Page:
Research programme and methods

WasteLands? foresees the application of diverse but complementary research methods to address the project’s objectives.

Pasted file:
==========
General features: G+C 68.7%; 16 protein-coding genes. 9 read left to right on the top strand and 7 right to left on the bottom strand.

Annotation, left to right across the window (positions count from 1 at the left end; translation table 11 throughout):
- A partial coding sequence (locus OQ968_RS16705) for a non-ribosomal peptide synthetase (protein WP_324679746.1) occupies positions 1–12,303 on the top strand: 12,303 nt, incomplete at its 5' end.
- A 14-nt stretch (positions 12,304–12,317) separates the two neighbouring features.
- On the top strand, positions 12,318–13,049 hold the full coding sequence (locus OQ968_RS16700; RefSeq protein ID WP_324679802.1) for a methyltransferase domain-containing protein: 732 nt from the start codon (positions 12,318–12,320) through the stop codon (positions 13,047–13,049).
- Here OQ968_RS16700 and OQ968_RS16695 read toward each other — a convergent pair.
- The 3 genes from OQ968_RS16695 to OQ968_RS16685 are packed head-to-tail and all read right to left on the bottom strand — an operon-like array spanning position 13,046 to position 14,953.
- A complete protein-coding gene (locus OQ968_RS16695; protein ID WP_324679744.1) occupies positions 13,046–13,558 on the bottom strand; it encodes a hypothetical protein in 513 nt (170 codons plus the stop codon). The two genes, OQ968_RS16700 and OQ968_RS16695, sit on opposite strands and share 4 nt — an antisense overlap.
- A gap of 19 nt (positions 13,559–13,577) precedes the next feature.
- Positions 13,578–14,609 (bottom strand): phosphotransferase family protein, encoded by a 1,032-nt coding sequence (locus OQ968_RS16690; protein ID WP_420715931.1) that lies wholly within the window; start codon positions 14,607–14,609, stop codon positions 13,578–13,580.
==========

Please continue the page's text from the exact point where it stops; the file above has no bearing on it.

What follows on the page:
A detailed literature review will collect, integrate and map historical and archaeological information from published works. This dataset will generate a comprehensive and updated bibliographic repository for the selected historic disasters and will represent the starting point for the integration of fresh evidence collected by the project. New data will be captured through a remote sensing analysiswhich will principally focus on vertical aerial orthophotos and LiDAR. Targeting topographical features generated by historic hazards, abandoned sites, and recovered and resettled landscapes, this research task will be crucial in detecting new evidence about the transformation of the landscape following the disaster. Fieldwork activities include site visit and documentation (survey), building archaeology recording, and consultation of local archives. These data will be essential to populate the project’s repository to be disseminated online. Building archaeology will be applied to study extant architecture affected by the disaster and later rebuilt or repaired. The stratigraphic analysis of the damage and the recovery will permit a better understanding of technological responses to the disaster, such as the adoption of mitigative architectural solutions, but will also provide data on the symbolic use of spolia in pre- and post-disaster structures. All the generated spatial data will be organised, explored and analysed with QGIS, a powerful open-source GIS integrating GRASS and SAGA module. The geographic data will be managed through a relational database capturing crucial information for each catalogued site. This will also facilitate spatial analysis. In order to enrich the theoretical debate on disaster and resilience archaeology, WasteLands? will target up-to-date social and interpretative approaches on post-disaster memory, ideology, power and inequality by adopting a multi-stranded theoretical toolkit and dedicated training in archaeological theory, cultural anthropology, and political ecology at Northwestern University. This research method will permit to shed new light on the dramatic landscape change which followed the selected disasters, particularly how we can understand and interpret the social meanings of the analysed evidence. The research will be informed and facilitated by wider theories and debates in anthropology and the human sciences, including historical and political ecology, the anthropology of risk and risk perception. The dataset will be searchable and designed to facilitate the download and use of information under the Creative Commons copyright. This tool will allow the project to reach a wider audience disseminating ‘the memory of the disaster in the landscape’ globally. Disaster Risk communication, strengthened by means of the project’s secondments, will be applied in the mounting of a 1348 earthquake exhibition and the preparation of flyers about the same event for primary and secondary schools in the Tolmezzo area within the INGV programme EDURISK.